Military Spouses

How Moms Can Help Young Children With A Move

As a mom and military spouse, you know that moves can be an extremely challenging time for your family. Emotional stresses can take their toll on children during and after relocations. Good communication, taking time for play and engaging in stress-relief activities are ways that you can help your children during this time.



Show your kids what’s wonderful about their new neighborhood by exploring shortly before or after the move. Go for walks, meet the neighbors and trek to businesses in the area. Point out beautiful or wonderful features that you notice about your new home. Express your positive feelings as you explore with your children.

Do the same within the broader community. You’ll be busy shortly after your relocation, but don’t let that stop you from visiting the kid-friendly places in town. Taking time for recreation in your new community will help your children relax and may endear your new home to your children.


Talk About Feelings

Encourage your children to share their feelings. You can do this by asking them questions or by verbalizing your feelings and inviting them to do the same. Either way, if you can get your children to discuss how they feel, this may lessen some of their anxiety and fears about the move.

When inviting your children to talk, be sure to listen to what they say. Resist the urge to solve all their problems. Just hearing what they have to say can help them feel validated and respected.


Get Them Involved

Upon moving to your new house, sign your kids up for activities in the area that they would enjoy. This will provide your children with an opportunity to make friends while giving them an outlet for the anxiety they might be feeling about their move.

If you’re moving in the middle of the school year, getting your kids involved may be a challenge. Some programs only allow children to sign up during a specific window. Planning and signing them up before your arrival can help make the transition easier.

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Let Them Help

Let your children help with packing and unpacking. This keeps them busy during a time of stress and gives them some feeling of control over the events happening in their home. It also frees a little time for you, so you can spend more moments with your kids and less time packing.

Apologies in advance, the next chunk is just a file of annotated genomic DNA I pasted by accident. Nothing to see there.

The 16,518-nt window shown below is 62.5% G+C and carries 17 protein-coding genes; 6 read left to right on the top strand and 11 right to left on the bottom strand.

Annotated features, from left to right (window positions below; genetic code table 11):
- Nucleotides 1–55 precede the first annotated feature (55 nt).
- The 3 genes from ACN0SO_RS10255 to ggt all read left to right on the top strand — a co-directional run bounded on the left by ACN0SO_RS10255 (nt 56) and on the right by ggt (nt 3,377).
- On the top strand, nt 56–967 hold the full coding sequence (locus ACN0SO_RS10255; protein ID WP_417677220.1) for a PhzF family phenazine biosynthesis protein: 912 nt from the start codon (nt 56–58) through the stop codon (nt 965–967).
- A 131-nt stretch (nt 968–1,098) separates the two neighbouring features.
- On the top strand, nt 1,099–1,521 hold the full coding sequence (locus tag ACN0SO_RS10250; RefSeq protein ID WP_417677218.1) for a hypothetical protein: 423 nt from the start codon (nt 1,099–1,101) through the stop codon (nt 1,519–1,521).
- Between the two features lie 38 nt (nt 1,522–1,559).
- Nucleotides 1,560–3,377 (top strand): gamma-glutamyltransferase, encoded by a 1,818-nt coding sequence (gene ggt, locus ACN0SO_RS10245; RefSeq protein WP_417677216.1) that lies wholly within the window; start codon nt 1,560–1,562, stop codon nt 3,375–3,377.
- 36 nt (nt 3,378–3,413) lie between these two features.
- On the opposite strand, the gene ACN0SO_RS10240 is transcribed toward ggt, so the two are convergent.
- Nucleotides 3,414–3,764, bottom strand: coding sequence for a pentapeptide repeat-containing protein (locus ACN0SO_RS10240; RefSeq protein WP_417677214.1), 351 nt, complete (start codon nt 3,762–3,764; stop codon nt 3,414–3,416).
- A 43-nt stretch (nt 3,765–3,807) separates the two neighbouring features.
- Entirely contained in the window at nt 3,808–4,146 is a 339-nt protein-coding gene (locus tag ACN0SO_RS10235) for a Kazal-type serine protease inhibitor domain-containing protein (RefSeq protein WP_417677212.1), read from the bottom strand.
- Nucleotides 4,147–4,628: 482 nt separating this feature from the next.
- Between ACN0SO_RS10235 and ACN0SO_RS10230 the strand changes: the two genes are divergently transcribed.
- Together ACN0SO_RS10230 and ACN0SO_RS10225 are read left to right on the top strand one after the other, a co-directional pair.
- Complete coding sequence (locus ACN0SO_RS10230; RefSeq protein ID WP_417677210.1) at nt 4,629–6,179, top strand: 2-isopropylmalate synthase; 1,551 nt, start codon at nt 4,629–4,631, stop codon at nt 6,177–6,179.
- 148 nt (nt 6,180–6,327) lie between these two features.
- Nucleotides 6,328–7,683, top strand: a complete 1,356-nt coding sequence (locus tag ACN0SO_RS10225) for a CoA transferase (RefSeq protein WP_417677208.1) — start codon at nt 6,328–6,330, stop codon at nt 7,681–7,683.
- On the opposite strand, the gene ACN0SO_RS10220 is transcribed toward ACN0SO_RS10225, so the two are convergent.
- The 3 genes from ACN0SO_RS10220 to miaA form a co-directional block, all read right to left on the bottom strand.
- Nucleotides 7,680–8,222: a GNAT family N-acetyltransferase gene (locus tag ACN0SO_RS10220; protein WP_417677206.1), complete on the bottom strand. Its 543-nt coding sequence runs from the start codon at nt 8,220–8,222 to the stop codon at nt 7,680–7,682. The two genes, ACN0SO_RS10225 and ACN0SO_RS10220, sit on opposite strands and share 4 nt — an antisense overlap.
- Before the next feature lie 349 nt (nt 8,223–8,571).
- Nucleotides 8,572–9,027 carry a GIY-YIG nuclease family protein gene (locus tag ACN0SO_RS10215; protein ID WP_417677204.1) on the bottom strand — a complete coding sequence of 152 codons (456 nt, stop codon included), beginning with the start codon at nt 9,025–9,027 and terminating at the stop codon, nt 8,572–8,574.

Give your children parameters before asking them to pack. Show them how to label their boxes. Tell them to pack heavy items into small boxes, and light items into large boxes. If you’re expecting your children to sort and downsize, give them instructions about this as well.


Let Them Design Their Space

Kids love to express themselves. Allowing your children to set up and decorate their rooms gives them that opportunity. Let them paint their rooms, if they’re old enough. If they’re not old enough to paint, let them choose the color.

Allow your children to pick where their furniture will be, how their bed will be positioned and other important details. If you can do it without inciting an argument, allow your children to pick which bedroom is theirs. Doing this gives your kids ownership over their space.


Keep Up Routine

Routines are important to young children. While you’re packing and unpacking, maintain their routines the best you can. Send them to bed at the same time, wake them at the same time, and feed them the same meals as you normally would.

Doing this helps your children feel safe in a changing environment. Keeping up routines also shows your children that life will go back to normal.


Facilitate Relationships

Children may have a hard time keeping in touch with friends once they move. Visit your old neighborhood from time to time, so your children can see their friends. If your children are young, ask them if they would like to send letters. Younger children may need reminders that they have this ability.

Preschoolers and early grade schoolers often make friends easily through play dates. Get to know fellow moms of young children in your neighborhood, then bring your kids to their house during visits. Fostering relationships will help your children transition into their new home.

Following these suggestions, you should be able to help your children acclimate to their new home. When in doubt, remember to be patient. Children need time to adjust to major changes.




Helping Kids Before And After A Move created by Ward North American



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Kate Houston

Kate Houston is Director of Client Services at Ward North American. She attended Minot State University, and has more than 25 years of experience in the transportation and relocation industry.

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